At Alison’s Restaurant
Thursday November 01st 2018, 10:54 pm
Filed under: Food,Friends,Life,Mango tree

After the baking binge.

They came, they saw, and to my surprise they lifted before I even finished writing an Alice’s Restaurant-style note on the door for any stragglers.

Walk right in, come around to the back, just a half a mile from the railroad track…

It was getting dark but they did it.

And then I sent Peter, James, Krys+Sterling, Eric, and Nathaniel off with a chocolate torte each plus one for Bo who really meant to come but was still busy helping a very elderly and quite handicapped woman move out of her home to go to an assisted living facility near her son down south.

Bo had definitely earned his torte.



Crisp and sweet
Wednesday October 31st 2018, 10:34 pm
Filed under: Family,Food,Friends,Garden,Knit,Life

Just for this afternoon, I needed a project I didn’t have to pay attention to for the doctor’s office and I was fresh out. (Routine appointment, no worries.) Grabbed some violet merino/cashmere/silk Diamante I’d had Colourmart six-ply for me and cast on an hour beforehand and got enough done that you could tell what the pattern was going to be (and so it would be long enough that the curling bottom wouldn’t bug me–blocking will fix that later.)

I found myself sitting next to a fellow grandmother and knitter, a woman from India who loved watching my hands work as we delighted in each other. She was a treasure.

The doctor was the ENT whose love for taking care of his fruit trees had triggered my planting mine, and look where it got me now. Enthusiasm is contagious that way.

So I brought him a gift in a small Penzey’s box: one perfectly ripe, slightly funky-shaped rather small apple that had grown to fit the produce clamshell that had been squirrel-proofing it. I told him it was my final Fuji of the season.

He laughed in wonder, saying he’d picked his last Fuji in August!

Microclimates R Us, I guess.

It smelled perfect. I hope it was. There had been two, and we can tell you that the other had made it clear how good they were now.



Don’t dill-y dally
Monday October 22nd 2018, 9:31 pm
Filed under: Food

Pelmeni, it said. Russian-style dumplings filled with chicken, mushrooms, onion (so far so good) and…dill? (That last word nearly stopped me but I was curious.)

Poor little noodle. It was glorious in Italy but as it marched north its pace slowed and when France was no longer in sight its flavors jumped out the train windows in despair. A prisoner now in its Siberian surroundings, it did what it could.

And now you know the inspiration for the great Russian novels and why they’re always so mournful.

Their pasta is in a pickle. And the pasta is prologue.



Did you say chocolate?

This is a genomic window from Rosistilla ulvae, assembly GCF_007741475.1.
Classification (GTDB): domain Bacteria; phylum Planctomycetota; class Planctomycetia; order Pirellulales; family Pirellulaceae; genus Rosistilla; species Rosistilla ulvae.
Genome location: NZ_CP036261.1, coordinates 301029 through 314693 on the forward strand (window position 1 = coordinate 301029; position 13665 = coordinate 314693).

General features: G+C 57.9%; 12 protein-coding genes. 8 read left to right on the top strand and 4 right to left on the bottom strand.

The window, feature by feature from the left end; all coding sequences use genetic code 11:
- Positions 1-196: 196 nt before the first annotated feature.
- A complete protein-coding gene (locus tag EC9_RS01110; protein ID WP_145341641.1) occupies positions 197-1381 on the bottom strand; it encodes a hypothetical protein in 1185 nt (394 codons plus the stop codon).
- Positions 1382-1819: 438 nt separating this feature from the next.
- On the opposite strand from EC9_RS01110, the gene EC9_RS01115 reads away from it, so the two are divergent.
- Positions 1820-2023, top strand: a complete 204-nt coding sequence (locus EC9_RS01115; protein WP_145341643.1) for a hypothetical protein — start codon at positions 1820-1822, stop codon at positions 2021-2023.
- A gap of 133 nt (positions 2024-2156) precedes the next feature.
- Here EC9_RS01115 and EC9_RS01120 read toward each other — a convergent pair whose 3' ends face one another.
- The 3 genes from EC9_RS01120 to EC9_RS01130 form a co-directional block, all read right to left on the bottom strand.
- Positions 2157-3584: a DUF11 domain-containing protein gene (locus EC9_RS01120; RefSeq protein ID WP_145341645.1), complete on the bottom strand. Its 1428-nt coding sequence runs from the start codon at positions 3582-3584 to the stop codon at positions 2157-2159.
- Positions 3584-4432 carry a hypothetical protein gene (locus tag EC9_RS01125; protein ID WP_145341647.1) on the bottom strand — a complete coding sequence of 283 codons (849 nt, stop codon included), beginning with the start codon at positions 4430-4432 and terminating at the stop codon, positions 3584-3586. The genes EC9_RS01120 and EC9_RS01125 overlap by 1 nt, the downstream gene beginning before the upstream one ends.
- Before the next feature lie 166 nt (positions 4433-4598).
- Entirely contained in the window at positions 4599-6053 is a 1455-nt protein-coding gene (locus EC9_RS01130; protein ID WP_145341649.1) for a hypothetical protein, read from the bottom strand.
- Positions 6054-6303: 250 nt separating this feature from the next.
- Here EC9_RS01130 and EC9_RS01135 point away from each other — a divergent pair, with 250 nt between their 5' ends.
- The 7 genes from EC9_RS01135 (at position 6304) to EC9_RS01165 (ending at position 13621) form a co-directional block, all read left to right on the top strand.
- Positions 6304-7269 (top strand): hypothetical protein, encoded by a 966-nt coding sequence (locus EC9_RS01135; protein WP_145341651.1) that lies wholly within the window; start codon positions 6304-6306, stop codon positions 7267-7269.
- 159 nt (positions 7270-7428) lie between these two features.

Tuesday October 16th 2018, 10:25 pm
Filed under: Food,Friends

A chocolate tasting party: bring your favorite or your favorite creation out of it or just bring you.

Now that is an idea I could really get into, and it is safe to say I did. It was an excuse to get to know some women better, and what better way to do so?

I might not sleep tonight but it was worth it.



Holding onto summer
Tuesday September 25th 2018, 11:07 pm
Filed under: Food,Friends

It’s Catherine’s fault.

Her sister is flying into town Thursday and she mused out loud to me in a note that maybe she would be able to talk her into, rather than going home from the airport, driving south to Andy’s Orchard first in hopes they still had peaches. If she did, she’d be glad to pick me some up, too, just give her the word if I’m interested.

Hey. I don’t have kids in school and music lesson schedules to worry about anymore. She does. I saw no need for her to have to worry about how tired her sister might be–there are perks to this empty nest thing.

So I called the farmstand. I have a kid flying into town this weekend myself who loves everything about Andy’s but probably won’t have the time to go while she’s here.

Turns out this morning they picked the last of their Fairtimes for the year and there weren’t very many. The Last Chances had begun to come on, but, as the woman told me after I got there, they don’t have quite as much of that deep peachy essence like these others.

There was no one else in the little shop for awhile and she and I had time for a great chat, so much so that I thought, you know, I really ought to knit her a little something to keep her head or her neck warm on these cool mornings…

Catherine’s kids had huge grins on their faces as they opened the door to that box. They knew.

You can’t get ahead of their mom, though: she sent me home with honey from her hive in thanks for making the trip so she wouldn’t have to. Even if I was going anyway.



It’s appearant
Wednesday September 19th 2018, 10:28 pm
Filed under: Food

When you have too many red pears and they need to get eaten and yes, it turns out you do still have that apple corer you bought years ago…

A little melted butter, a little Trader Joe’s brown sugar, 35 minutes at 350. And if they still need it (these did), a little maple syrup on top.



De-peches moi
Saturday September 15th 2018, 10:32 pm
Filed under: Food,Friends

I knew I wouldn’t have the car Monday, I knew it was the end of the season, and after calling, I knew that today, anyway, they still had some. Whereas this time last year they did not.

So on the spur of the moment and with some egging-on from my other half I drove to Andy’s and got more peaches, these enormous Fairtimes. Because we’ll be going through perfect-fruit withdrawal soon enough.

Afterward, I delivered two of the last from the previous batch to a friend; they’d kept really well in the fridge at their peak, helped by the layers of soft towel to keep down any bruising, of which there was none.

There would be no more Cal Reds until next year. For the person I took those two to, I could share.

We had a great time swapping stories and catching up on each other’s kids.

And I learned something new.

Thankfully, her husband likes a good ripe peach.



Twist my arm
Friday September 07th 2018, 10:38 pm
Filed under: Food,Life

So after two weeks of cabin fever and after a one-mile test run to Trader Joe’s last night, I decided today was the day to set myself free.

Or maybe not–after all, by this time last year they were all gone. But this has been a longer, cooler season.

Andy’s, on the phone: Sure, we’ve got lots!

And so I drove down to Morgan Hill and bought a case of Cal Reds for me and one for my friend Catherine. I got a bag of Fairtimes and one of Rio Oso, I think the other one was? They were so big that only two peaches fit in each.

I dropped the bag of Fairtimes. At least it wasn’t the cases and at least I didn’t drop them till I was already home and it was an easy problem to fix. What you can’t see in that picture is the juice that’s already puddling on that small plate, reminding me of James Beard’s description of how to eat a good mango: in private and in a bathtub.